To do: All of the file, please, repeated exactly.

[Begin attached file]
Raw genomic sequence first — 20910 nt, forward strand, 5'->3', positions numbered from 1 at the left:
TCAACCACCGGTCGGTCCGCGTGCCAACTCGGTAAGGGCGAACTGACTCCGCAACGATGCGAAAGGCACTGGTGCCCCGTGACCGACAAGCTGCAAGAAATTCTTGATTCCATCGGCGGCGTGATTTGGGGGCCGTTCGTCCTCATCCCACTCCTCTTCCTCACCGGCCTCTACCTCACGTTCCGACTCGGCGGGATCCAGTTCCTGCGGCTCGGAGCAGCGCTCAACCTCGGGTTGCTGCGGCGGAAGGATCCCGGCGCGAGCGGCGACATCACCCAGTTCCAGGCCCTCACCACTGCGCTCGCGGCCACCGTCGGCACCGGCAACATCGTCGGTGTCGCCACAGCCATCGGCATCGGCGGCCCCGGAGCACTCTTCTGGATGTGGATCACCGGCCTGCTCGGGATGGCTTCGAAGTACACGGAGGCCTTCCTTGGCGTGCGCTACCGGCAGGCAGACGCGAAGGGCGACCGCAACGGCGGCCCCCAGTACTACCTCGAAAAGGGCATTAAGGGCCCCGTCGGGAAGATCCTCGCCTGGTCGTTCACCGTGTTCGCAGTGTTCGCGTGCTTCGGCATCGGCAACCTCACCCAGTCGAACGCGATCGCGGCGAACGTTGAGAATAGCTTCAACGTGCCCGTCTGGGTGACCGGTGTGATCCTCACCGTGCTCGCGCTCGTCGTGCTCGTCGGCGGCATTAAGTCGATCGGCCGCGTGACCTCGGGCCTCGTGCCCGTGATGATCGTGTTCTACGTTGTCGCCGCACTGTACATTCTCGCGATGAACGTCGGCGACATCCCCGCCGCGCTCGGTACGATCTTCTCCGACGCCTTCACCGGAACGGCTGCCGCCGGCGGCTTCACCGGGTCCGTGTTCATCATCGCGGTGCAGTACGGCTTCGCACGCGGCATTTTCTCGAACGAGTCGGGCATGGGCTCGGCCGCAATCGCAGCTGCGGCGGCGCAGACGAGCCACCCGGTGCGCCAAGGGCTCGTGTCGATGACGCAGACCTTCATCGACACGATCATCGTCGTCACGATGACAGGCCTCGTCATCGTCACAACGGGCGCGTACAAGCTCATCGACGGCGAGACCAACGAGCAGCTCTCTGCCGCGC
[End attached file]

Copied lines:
Raw genomic sequence first — 20910 nt, forward strand, 5'->3', positions numbered from 1 at the left:
TCAACCACCGGTCGGTCCGCGTGCCAACTCGGTAAGGGCGAACTGACTCCGCAACGATGCGAAAGGCACTGGTGCCCCGTGACCGACAAGCTGCAAGAAATTCTTGATTCCATCGGCGGCGTGATTTGGGGGCCGTTCGTCCTCATCCCACTCCTCTTCCTCACCGGCCTCTACCTCACGTTCCGACTCGGCGGGATCCAGTTCCTGCGGCTCGGAGCAGCGCTCAACCTCGGGTTGCTGCGGCGGAAGGATCCCGGCGCGAGCGGCGACATCACCCAGTTCCAGGCCCTCACCACTGCGCTCGCGGCCACCGTCGGCACCGGCAACATCGTCGGTGTCGCCACAGCCATCGGCATCGGCGGCCCCGGAGCACTCTTCTGGATGTGGATCACCGGCCTGCTCGGGATGGCTTCGAAGTACACGGAGGCCTTCCTTGGCGTGCGCTACCGGCAGGCAGACGCGAAGGGCGACCGCAACGGCGGCCCCCAGTACTACCTCGAAAAGGGCATTAAGGGCCCCGTCGGGAAGATCCTCGCCTGGTCGTTCACCGTGTTCGCAGTGTTCGCGTGCTTCGGCATCGGCAACCTCACCCAGTCGAACGCGATCGCGGCGAACGTTGAGAATAGCTTCAACGTGCCCGTCTGGGTGACCGGTGTGATCCTCACCGTGCTCGCGCTCGTCGTGCTCGTCGGCGGCATTAAGTCGATCGGCCGCGTGACCTCGGGCCTCGTGCCCGTGATGATCGTGTTCTACGTTGTCGCCGCACTGTACATTCTCGCGATGAACGTCGGCGACATCCCCGCCGCGCTCGGTACGATCTTCTCCGACGCCTTCACCGGAACGGCTGCCGCCGGCGGCTTCACCGGGTCCGTGTTCATCATCGCGGTGCAGTACGGCTTCGCACGCGGCATTTTCTCGAACGAGTCGGGCATGGGCTCGGCCGCAATCGCAGCTGCGGCGGCGCAGACGAGCCACCCGGTGCGCCAAGGGCTCGTGTCGATGACGCAGACCTTCATCGACACGATCATCGTCGTCACGATGACAGGCCTCGTCATCGTCACAACGGGCGCGTACAAGCTCATCGACGGCGAGACCAACGAGCAGCTCTCTGCCGCGC